He drew a parallel between his high school track career and Lovellette’s basketball seasons at Garfield. Lovellette and his teammates suffered their heart-breaking loss to Shelbyville, and Bell lost the state long jump championship in 1948 by four inches to an athlete named by Russ Smith, on Smith’s last jump.

Years later, Bell saw Smith’s name on the entry list for a meet. “Russ Smith beat me by four inches in 1948,” Bell said. “I beat Russ Smith by four feet in 1955 — and I was not a gracious winner.”

Bell took particular delight in recalling an English teacher from Garfield who had said that “there’s no way a colored child can earn anything better than a C in English — and in her class that was true.”

Still the director of dental services at a hospital in Logansport, Bell noted that he was an A student in English composition and English literature at Indiana, and read two of his own poems — one written to commemorate Saturday’s occasion and the other, titled “I Believe in You,” written earlier as a tribute to Bannon.

“I hope I never stop learning,” Bell said

Dischinger, voted Vigo County’s all-time greatest athlete by the Tribune-Star several years ago, may also have gained inspiration from falling short in high school events. Thanks to rival schools in the city and in the Big Ten, the Olympics proved to be his only basketball championship.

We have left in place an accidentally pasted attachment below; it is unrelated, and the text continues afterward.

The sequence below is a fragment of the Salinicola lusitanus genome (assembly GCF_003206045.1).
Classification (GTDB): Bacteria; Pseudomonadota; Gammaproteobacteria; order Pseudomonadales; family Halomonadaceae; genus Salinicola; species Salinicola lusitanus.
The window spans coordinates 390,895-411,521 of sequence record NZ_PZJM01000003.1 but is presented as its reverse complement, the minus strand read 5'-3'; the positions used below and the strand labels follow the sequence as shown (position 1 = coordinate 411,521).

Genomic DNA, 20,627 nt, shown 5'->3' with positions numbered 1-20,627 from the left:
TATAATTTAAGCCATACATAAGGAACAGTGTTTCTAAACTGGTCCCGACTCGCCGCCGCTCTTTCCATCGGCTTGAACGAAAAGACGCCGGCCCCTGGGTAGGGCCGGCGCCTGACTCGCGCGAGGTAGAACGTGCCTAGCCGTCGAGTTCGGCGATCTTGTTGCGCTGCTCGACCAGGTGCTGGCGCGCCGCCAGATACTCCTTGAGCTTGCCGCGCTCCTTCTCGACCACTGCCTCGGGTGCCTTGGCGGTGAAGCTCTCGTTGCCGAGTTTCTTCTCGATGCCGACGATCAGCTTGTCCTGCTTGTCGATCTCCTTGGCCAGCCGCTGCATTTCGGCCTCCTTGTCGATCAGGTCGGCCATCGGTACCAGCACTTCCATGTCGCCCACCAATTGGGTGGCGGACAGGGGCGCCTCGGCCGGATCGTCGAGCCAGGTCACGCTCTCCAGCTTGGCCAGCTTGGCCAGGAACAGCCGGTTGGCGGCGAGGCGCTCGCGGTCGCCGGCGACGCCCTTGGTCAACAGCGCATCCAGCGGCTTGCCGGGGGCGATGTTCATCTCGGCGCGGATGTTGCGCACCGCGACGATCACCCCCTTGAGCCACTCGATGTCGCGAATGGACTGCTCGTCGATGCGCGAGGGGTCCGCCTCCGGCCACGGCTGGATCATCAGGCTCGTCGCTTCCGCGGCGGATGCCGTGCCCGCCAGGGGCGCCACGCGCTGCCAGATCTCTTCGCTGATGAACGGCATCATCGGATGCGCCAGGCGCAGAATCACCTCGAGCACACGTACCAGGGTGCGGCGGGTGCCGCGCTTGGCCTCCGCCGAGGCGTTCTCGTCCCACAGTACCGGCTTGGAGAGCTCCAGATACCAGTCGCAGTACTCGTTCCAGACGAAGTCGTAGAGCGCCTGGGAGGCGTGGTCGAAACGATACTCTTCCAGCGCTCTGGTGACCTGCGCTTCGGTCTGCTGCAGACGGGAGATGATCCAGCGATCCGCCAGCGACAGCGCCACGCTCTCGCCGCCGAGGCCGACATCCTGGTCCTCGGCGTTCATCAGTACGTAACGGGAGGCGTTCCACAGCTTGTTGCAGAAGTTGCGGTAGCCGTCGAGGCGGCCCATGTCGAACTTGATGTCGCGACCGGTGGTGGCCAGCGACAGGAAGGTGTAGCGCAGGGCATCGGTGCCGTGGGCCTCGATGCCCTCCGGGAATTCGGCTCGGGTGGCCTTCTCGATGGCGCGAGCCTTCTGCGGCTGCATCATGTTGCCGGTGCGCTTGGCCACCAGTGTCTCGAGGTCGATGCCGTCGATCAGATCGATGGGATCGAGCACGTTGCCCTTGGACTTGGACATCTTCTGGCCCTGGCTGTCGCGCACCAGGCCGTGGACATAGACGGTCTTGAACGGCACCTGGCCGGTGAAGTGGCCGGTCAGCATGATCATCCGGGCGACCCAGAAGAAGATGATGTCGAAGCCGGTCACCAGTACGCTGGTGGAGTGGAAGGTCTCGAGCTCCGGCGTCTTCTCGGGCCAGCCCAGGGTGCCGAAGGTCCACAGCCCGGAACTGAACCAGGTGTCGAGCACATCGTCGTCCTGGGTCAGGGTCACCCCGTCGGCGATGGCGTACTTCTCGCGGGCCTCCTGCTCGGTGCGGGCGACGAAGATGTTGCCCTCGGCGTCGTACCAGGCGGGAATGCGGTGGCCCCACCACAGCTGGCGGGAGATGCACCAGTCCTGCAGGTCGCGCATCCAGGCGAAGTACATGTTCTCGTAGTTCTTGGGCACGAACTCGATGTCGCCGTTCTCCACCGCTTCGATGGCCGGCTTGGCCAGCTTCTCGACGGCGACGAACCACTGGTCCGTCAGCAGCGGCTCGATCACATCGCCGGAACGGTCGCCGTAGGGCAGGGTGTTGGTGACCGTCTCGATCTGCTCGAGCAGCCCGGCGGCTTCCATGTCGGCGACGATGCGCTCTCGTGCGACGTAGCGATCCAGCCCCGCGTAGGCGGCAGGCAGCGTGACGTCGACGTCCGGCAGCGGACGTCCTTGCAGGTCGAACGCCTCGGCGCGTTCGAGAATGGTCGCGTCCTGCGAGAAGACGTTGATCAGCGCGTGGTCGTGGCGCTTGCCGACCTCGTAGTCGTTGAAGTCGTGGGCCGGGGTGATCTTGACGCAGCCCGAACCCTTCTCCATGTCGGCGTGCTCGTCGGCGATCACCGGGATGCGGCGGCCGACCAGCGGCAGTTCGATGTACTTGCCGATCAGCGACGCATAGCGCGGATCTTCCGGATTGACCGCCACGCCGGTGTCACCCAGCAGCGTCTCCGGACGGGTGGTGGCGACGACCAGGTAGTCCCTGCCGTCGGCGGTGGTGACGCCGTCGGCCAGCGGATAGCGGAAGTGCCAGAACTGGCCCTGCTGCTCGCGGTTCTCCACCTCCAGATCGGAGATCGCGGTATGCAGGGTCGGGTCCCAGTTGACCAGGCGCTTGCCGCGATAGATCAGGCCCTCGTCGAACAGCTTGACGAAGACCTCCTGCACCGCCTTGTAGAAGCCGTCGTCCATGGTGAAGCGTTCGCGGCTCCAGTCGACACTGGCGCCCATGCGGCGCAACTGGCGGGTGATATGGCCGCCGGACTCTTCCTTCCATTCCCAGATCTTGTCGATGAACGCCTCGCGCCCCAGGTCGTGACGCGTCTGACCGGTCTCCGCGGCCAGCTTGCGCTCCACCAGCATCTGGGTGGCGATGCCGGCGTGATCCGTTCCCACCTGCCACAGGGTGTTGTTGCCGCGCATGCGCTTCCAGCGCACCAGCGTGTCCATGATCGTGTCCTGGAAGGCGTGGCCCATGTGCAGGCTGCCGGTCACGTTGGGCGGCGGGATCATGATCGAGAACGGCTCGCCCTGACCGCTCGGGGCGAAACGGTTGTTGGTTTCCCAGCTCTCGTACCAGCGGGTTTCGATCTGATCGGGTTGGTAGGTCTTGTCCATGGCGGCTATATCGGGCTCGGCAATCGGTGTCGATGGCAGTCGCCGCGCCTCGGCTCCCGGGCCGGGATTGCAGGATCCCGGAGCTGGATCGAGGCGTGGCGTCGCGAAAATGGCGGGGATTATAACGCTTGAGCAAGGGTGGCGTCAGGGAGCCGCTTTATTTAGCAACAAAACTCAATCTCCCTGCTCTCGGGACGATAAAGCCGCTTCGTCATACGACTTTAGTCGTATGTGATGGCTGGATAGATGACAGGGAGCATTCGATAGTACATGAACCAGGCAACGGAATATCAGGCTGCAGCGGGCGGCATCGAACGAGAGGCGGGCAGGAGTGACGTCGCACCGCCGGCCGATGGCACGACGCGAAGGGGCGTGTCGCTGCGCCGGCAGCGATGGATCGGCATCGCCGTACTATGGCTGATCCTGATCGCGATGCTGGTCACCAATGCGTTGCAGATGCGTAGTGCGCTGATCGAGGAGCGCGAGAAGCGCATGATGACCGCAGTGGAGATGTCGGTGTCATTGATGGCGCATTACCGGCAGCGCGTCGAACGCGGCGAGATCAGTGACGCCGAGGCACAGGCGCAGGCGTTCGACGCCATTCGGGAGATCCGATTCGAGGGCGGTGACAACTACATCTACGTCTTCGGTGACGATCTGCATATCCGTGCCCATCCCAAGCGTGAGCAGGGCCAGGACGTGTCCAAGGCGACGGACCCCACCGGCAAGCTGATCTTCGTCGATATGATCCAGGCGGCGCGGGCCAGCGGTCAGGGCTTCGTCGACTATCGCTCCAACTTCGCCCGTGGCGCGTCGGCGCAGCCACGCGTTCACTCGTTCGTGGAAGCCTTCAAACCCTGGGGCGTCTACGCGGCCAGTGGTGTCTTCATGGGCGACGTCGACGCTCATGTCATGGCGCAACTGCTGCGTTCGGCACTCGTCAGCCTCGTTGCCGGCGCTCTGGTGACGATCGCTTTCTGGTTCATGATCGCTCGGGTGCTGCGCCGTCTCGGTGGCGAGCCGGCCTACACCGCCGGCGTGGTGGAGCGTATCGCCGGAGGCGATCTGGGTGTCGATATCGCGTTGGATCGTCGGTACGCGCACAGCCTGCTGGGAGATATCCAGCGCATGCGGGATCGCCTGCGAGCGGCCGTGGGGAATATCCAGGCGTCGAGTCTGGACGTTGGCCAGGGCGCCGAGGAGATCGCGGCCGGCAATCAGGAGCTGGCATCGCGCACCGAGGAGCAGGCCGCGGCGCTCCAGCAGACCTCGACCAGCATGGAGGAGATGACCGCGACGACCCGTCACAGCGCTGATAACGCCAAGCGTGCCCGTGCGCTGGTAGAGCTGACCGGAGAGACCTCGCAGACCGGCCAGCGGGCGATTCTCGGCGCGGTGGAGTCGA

A member of the 1955 Babe Ruth League World Series baseball champions, Dischinger earned 11 varsity letters at Garfield and was an all-stater in football and track as well as an Indiana All-Star in basketball who was named the game’s outstanding player — 23 points, 10 rebounds — in the game the Indiana stars played at Kentucky that year.

He was also the second-leading scorer in Big Ten basketball as a sophomore when he was invited to try out for the Olympic team, and as a 19-year-old was the 1960 team’s best defensive player as the U.S. — whose team also included Oscar Robertson, Jerry West, Walt Bellamy, Darrell Imhoff, Jerry Lucas and others — cruised to its championship.

“I love you, Terre Haute,” Dischinger said to begin his remarks Saturday. “I feel very privileged to have grown up in this town. I thank my mom and dad for giving me the character I had … and my relationship with God.”

Dischinger, who finished his three seasons at Purdue with career averages of 28.3 points and 13.7 rebounds per game and who won Rookie of the Year honors in an NBA career interrupted by two years of service during the Vietnam war, introduced his family in attendance, praised his longtime best friend Bob Kehrt who “made me the competitor I was,” and shared memories of what it was like being a youngster in Terre Haute during the 1950s.

His Olympic experience at Rome always seemed surreal to him, Dischinger said, but echoed what Bell had said earlier about standing on the podium with the National Anthem playing.

“You realize that you are from the greatest country in the world, and second place is so far behind us,” Dischinger said.